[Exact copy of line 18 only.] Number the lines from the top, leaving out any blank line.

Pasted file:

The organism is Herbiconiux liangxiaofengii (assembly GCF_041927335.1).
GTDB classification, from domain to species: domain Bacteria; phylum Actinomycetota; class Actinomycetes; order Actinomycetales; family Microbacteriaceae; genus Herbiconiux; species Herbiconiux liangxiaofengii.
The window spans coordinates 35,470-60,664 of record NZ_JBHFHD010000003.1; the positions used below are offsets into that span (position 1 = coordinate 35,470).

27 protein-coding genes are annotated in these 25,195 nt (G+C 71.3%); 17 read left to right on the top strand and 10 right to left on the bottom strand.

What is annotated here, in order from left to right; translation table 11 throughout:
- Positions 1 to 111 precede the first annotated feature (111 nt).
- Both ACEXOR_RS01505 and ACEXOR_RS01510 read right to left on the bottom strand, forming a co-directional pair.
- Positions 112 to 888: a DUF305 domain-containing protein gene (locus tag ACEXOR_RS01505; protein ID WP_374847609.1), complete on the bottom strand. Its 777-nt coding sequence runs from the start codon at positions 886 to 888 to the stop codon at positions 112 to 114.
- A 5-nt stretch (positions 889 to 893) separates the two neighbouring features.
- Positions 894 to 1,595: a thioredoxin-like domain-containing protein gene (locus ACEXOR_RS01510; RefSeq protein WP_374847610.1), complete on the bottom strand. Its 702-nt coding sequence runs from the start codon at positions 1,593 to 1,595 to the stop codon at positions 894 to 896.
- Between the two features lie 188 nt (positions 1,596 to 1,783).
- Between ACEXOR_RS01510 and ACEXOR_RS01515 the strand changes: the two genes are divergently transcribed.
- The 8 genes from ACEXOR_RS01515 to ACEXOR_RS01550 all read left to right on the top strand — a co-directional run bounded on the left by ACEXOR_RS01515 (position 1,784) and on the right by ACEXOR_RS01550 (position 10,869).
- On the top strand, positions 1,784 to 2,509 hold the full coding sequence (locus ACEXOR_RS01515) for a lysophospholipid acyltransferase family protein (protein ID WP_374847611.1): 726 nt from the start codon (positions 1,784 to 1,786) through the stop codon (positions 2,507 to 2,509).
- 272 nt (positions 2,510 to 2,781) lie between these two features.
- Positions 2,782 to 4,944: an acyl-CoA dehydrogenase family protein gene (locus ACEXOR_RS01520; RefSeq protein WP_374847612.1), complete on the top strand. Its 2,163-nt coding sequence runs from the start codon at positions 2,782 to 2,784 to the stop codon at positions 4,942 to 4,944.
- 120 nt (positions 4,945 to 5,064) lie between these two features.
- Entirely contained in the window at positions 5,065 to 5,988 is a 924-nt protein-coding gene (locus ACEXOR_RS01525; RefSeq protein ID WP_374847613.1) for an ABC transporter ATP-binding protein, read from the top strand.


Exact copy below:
- Entirely contained in the window at positions 5,065 to 5,988 is a 924-nt protein-coding gene (locus ACEXOR_RS01525; RefSeq protein ID WP_374847613.1) for an ABC transporter ATP-binding protein, read from the top strand.